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Says my lordI beg you will call it ee;

And as whilom you have listen'd ne, I'll be off to the Paynims beyond the sea(Oh Thrope! Ann Thrope! Oh Miss Ann Thrope !)

And leave you eftsoons to die.'
Ah! who could resist?--Not Miss Ann Thrope

A Corsair hove in sight;-
My lord he bid him throw out a rope,

And hold it fast and tight.
So then they put it to the vote,
He tipp'd the Lozel a one pound note,

And they jump'd together into the boat (Oh Thrope! Ann Thrope! Oh Miss Ann Thrope !)

And bid her papa good night.

ANONYMOUS.

TWO HEADS BETTER THAN ONE.

A Tale.
As Yorkshire Humphry t'other day

O’er London Bridge was stumping,
He saw with wonder and delight

The water-works a pumping,
Numps gazing stood, and, wondering how

This grand machine was made,
To feast his eyes, he thrust his head

Betwixt the ballustrade,
A sharper, prowling near the spot,

Observes the gaping lout;
And soon with fish-hook finger turns

His pocket inside out.

6

Numps feels a twitch, and turns around

The thief, with artful leer,
Says, ' Sir, you'll presently be robb’d,

For pickpockets are near.'
Quoth Numps, 'I don't fear London thieves,

I'se not a simple youth;
My guinea, measter, 's safe enow :

I've putn in ma mouth!'
• You'll pardon me,' the rogue replies,

Then modestly retires ;
Numps reassumes his gaping post,

And still the works admires.
The artful prowler takes his stand

With Humphry full in view, And now an infant thief drew near,

And each the other knew: When thus the elder thief began :

Observe that gaping lout!
He has a guinea in his mouth,

And we must get it out.'
Leave that to me, young Filcher says,

. I have a scheme quite pat: Only observe how neat I'll queer

That gaping country flat !'
By this time Numps had gazed his fill,

Was trudging through the street,
When the young pilferer, tripping by,

Falls prostrate at his feet.
O Lord! O dear! my money's lost!'

The artful urchin moans;
While halfpence, falling from his hand,

Roll jingling o'er the stones.

6

The passengers now stoop to find

And give the boy his coin,
And Humphry, with this friendly band,

Most cordially does join.
There is thy pence,' quoth Numps,' my boy,
Be zure thee haulds 'em faster.'-
My pence!' quoth Filch,' here is my pence;

But where's my guinea, master? Help, help! good folks, for God's sake, help!'

Bawls out this hopeful youth;
He pick'd my guinea up just now,

And has it in his mouth!'
The elder thief was lurking near,

Now close to Humphry draws;
And, seizing by the gullet, plucks

The guinea from his jaws !
Then roars out, ' Masters, here's the coin,

I'll give the child his guinea;
But who'd have thought to see a thief

In this same country ninny?'
Humphry, astonish'd, thus begins,

• Good measters, hear me, pray;' But Duck him! duck him! is the cry:

At length he sneaks away.
And now,' quoth Numps, ' I will believe

What often I've heard zaid,
That London thieves will steal the teeth
Out of a body's head!

ANONYMOUS.

OLD WYSCHARD.

VOLUMES of historic lore
Read, and you'll find that heretofore

Flourish'd a brood of strapping dogs,
To whom this present race of men are frogs.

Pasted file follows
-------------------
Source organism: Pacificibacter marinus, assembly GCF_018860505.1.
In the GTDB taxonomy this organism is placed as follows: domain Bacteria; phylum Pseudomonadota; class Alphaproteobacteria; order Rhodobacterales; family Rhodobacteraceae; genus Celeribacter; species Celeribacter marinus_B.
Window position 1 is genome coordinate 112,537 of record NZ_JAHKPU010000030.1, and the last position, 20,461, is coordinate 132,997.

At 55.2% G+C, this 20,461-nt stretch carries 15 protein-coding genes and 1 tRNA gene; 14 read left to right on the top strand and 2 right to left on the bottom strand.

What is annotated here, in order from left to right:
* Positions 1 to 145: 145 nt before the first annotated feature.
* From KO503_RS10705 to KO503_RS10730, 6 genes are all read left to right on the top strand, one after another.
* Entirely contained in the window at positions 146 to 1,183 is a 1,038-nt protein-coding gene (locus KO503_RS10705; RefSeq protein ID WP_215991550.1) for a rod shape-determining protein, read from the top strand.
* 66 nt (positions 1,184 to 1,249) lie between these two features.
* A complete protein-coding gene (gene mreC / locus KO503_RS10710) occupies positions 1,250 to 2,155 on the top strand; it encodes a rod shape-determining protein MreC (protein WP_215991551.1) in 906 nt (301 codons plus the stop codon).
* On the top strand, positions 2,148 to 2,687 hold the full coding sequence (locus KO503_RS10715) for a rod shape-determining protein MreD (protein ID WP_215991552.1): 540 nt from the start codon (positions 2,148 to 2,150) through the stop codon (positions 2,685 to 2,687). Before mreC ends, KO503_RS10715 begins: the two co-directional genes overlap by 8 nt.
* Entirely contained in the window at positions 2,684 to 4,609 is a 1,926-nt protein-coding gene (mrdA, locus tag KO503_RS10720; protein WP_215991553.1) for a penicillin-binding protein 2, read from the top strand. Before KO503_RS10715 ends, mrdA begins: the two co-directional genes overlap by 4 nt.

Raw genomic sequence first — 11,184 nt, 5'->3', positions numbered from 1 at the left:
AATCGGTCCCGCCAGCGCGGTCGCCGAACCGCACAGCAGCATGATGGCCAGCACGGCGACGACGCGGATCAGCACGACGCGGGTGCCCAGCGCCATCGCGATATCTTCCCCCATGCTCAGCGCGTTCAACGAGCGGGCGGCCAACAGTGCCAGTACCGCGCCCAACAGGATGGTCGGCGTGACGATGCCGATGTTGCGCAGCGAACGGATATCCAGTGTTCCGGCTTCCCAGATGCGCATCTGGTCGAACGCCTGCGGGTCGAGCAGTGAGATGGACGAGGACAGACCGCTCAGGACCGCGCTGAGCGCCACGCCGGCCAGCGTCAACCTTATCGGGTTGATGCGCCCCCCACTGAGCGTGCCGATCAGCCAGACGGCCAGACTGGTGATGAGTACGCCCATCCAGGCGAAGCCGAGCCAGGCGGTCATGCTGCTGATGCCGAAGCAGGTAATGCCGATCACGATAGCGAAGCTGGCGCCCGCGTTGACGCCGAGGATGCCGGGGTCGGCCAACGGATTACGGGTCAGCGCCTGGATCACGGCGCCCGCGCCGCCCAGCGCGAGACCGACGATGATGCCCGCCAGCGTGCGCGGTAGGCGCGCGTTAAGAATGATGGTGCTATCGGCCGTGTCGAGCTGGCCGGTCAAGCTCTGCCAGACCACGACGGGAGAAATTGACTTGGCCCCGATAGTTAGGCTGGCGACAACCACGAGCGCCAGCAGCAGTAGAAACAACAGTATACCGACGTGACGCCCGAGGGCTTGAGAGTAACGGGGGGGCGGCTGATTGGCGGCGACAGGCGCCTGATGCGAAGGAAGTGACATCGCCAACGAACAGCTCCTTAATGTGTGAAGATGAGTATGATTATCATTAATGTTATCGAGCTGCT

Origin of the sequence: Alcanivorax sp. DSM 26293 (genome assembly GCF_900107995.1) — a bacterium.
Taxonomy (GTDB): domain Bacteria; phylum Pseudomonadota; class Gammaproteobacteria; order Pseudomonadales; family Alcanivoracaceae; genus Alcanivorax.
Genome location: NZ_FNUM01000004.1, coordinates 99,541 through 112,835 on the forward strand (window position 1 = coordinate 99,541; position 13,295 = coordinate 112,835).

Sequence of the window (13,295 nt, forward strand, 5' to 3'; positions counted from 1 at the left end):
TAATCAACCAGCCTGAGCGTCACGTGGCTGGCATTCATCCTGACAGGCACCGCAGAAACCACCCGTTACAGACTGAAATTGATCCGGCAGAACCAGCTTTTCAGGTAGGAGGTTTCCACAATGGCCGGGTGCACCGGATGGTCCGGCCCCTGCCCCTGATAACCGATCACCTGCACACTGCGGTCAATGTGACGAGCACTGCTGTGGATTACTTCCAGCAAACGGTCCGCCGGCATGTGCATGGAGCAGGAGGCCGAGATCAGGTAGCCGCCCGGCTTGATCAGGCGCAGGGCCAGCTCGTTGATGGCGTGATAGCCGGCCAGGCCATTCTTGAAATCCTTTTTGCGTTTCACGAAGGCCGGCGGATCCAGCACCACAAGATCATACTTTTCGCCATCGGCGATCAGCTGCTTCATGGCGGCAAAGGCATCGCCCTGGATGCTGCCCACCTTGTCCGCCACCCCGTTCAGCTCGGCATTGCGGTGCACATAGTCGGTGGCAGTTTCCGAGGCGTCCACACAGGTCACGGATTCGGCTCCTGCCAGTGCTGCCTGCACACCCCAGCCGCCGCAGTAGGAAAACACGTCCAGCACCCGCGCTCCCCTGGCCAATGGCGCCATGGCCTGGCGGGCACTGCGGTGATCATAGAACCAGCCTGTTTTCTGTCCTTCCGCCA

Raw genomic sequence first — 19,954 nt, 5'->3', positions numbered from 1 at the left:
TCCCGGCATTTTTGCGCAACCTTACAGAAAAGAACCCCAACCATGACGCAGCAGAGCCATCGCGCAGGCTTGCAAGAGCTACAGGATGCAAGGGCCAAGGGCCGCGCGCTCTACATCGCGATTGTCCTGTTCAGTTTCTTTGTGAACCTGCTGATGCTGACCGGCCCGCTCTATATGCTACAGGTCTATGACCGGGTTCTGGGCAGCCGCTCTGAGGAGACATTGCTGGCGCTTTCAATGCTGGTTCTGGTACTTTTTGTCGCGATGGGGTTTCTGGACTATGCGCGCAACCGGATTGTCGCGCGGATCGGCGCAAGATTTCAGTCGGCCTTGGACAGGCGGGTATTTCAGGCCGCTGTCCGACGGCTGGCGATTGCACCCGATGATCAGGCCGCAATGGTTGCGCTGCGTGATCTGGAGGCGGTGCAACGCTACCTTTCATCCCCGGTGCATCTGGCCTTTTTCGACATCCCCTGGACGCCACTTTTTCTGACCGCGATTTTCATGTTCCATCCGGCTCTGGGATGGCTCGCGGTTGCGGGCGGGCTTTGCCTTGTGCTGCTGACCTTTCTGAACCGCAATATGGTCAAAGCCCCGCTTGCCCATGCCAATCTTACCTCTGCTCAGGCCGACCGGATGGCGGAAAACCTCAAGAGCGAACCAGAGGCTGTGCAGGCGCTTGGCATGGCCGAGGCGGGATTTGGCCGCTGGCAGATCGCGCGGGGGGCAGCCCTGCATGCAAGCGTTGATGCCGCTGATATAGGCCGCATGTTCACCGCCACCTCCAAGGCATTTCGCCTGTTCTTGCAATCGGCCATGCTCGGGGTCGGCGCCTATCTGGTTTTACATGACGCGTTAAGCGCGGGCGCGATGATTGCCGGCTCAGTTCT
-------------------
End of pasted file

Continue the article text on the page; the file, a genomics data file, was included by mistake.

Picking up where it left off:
Ajax a rock in's arms could take

And hurl it at your pericrane,
Which half a dozen folks of modern make,
With force combined, would strive to lift in vain.

By gallant Guy of Warwick slain
Was Colbrand, that gigantic Dane;

Nor could this desperate champion daunt
A dun cow bigger than an elephant:
But he to prove his courage sterling,

His whyniard in her blood imbrued;
He cut from her enormous side a sirloin,

And in his porridge-pot her brisket stew'd; Then butcher'da wild boar and ate him barbecued.

When Pantagruel ate salt pork
Six waiting-jacks were set at work

To shovel mustard into 's chops.-
These you will allow were men of mould,

And made on purpose for an age of gold;
But we, their progeny, are mere milk sops:
They drank whole tuns at a sup, to wet their

throttles, But we are a race of starvelings—I'll be shot elseBegotten with the rinsings of the bottles.

'Twas so the sage Monboddo wrote: And many a learned clod of note

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You'll see come forward and advance

Positions every whit as wise :

And that they tell their friends no lies I'll show you by collateral circumstance.

There lived-though that is somewhat wide

O'the purpose—I should say, there died A squire, and Wyschard was bis name :

Pictish and Saxon ancestry

Illustrated his pedigree,
And many a noble imp of fame:

Yet these renowned ancestors,

As if they had been vulgar sons of whores, Were long, long since by all the world forgot Save by himself: he knew the very spot Where they had each been coffin'd up to rot;

And in his will directions gave exact Amongst those venerable dads to have his carcass

pack’d.

Now deep the sexton burrows to explore

The sepulchre that these old worthies hid; Something at last that seem'd a huge barn-door,

But was no other than a coffin lid, Opposed his efforts ; long it spread, and wide, And near the upper end a crevice he espied. Thence on his ear strange uncouth utterance broke, As of some sullen slumberer half awoke, Who, yawning, mutter'd inarticulate And angry sounds; yet could not this abate The courage of the clown: "Speak out!' quoth he, « Raw head and bloody bones ne'er yet affrighted

me!'

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